Microcirculatory basis for nonuniform flow delivery with intravenous nitroprusside

S. Shahzad Mustafa, Richard J. Rivers, Mary D.S. Frame

Research output: Contribution to journalArticlepeer-review

17 Scopus citations


Background: The purpose of this study was to determine the effects of systemic infusions of nitroglycerin and sodium nitroprusside on flow distribution and wall shear stress in the microcirculation. Methods: With university approval, the cremaster muscle of 28 anesthetized (70 mg/kg pentobarbital given intraperitoneally) hamsters (Harlan Sprague Dawley: Syrian; weight, 121 ± 11 g [mean ± SD]) was observed using in vivo fluorescence microscopy. Arteriolar diameter, erythrocyte flux, and velocity were measured for a feed arteriole and its sequential branches. Observations were made during control (mean arterial pressure, 88 ± 4 mmHg) and after 30 min of intravenous delivery of sodium nitroprusside or nitroglycerin, titrated to decrease mean arterial pressure by 20 mmHg. Results: Sodium nitroprusside significantly dilated select up-stream portions of the network (23 ± 2.6 to 29 ± 2.6 μm); no arterioles were dilated with nitroglycerin. Erythrocyte flux into the feed (i.e., inflow into the arteriolar network) and into the sequential branches (i.e., distribution within the network) were evaluated. With nitroglycerin, inflow decreased significantly from 1,560 ± 335 to 855 ± 171 cells/s, and flux into the branches decreased evenly. With sodium nitroprusside, inflow increased significantly to 2,600 ± 918 cells/s, yet cells were 'stolen' from upstream branches (a decrease from 425 ± 67 to 309 ± 87 cells/s in the first branch). Excess flow passed into a downstream 'thorough-fare channel,' significantly increasing flux from 347 ± 111 to 761 ± 246 cells/s. Wall shear stress decreased uniformly with nitroglycerin infusion, with a decrease in the feed from 8.8 ± 2.5 to 6 ± 1.7 dyn/cm2. with sodium nitroprusside, variable changes occurred that were location specific within the network. For instance, at the inflow point to the network, wall shear stress changed from 8.3 ± 2.5 to 4.2 ± 3.3 dyn/cm2. Conclusions: Nitroglycerin infusion promoted homogeneity of flow. Sodium nitroprusside significantly increased the heterogeneity of flow within this arteriolar network; an anatomic location fro steal induced by sodium nitroprusside is identified.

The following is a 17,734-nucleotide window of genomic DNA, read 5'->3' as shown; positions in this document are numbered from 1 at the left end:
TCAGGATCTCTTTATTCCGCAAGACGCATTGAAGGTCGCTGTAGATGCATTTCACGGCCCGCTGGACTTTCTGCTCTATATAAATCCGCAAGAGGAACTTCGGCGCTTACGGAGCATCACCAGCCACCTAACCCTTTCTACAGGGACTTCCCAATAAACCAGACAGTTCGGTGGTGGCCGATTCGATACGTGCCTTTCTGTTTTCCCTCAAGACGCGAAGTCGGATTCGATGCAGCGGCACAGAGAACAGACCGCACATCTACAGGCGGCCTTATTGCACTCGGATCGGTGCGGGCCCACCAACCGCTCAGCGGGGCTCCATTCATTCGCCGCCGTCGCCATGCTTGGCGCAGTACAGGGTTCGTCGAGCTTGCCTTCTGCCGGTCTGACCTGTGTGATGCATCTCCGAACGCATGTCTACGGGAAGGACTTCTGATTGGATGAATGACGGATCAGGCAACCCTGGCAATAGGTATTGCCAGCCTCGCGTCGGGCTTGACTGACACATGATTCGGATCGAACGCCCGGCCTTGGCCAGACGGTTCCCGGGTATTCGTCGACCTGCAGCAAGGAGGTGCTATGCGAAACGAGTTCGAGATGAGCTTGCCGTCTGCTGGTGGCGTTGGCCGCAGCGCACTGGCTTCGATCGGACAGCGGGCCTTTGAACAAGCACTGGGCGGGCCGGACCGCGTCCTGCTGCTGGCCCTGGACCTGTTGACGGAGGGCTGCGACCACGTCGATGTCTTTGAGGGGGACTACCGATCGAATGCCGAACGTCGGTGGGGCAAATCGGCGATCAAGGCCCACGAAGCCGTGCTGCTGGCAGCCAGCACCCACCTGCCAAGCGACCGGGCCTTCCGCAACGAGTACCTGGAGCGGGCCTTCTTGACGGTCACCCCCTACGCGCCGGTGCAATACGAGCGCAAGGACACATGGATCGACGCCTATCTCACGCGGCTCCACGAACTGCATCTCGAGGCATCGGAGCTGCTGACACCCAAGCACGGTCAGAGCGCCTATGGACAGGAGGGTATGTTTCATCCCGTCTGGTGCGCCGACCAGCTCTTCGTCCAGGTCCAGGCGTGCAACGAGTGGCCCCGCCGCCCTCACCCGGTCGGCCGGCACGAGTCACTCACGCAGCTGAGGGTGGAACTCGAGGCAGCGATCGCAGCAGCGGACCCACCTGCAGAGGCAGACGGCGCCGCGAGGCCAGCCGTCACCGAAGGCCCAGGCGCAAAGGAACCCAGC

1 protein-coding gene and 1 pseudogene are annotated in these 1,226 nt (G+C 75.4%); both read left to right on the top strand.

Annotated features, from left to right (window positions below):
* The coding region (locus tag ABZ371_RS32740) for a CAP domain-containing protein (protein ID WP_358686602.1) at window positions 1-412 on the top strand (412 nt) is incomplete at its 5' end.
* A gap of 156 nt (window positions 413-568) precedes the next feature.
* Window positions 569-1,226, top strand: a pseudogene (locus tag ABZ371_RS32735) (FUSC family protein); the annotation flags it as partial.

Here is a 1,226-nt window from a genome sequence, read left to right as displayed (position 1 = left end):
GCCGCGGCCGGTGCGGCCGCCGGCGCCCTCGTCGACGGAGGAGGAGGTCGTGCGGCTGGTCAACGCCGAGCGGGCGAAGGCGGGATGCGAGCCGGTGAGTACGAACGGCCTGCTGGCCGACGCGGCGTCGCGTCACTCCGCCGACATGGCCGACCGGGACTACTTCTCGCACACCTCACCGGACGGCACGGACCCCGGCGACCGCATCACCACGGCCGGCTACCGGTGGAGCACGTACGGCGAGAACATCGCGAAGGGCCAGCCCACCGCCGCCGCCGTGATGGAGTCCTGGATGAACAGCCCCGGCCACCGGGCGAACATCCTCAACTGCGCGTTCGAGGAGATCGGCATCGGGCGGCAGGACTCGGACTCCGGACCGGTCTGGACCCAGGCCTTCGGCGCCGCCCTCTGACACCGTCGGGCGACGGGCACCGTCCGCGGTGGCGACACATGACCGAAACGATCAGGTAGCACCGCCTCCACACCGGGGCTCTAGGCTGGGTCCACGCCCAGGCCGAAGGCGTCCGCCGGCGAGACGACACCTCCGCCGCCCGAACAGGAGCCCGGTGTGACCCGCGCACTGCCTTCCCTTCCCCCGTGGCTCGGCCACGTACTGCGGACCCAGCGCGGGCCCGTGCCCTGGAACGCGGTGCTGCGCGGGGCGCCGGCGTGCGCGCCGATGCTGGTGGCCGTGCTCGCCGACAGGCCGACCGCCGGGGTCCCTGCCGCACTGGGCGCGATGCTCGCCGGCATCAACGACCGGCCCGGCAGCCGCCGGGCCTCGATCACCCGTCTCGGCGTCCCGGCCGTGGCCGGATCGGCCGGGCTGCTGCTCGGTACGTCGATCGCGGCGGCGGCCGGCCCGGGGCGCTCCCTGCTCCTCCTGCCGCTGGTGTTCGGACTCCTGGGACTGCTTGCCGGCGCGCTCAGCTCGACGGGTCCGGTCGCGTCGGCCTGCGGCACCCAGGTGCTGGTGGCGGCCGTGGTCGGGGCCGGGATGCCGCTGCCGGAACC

Original languageEnglish (US)
Pages (from-to)723-731
Number of pages9
Issue number3
StatePublished - Sep 1999
Externally publishedYes


  • Arteriole
  • Autoregulation
  • Steal phenomenon
  • Wall shear stress

ASJC Scopus subject areas

  • Anesthesiology and Pain Medicine


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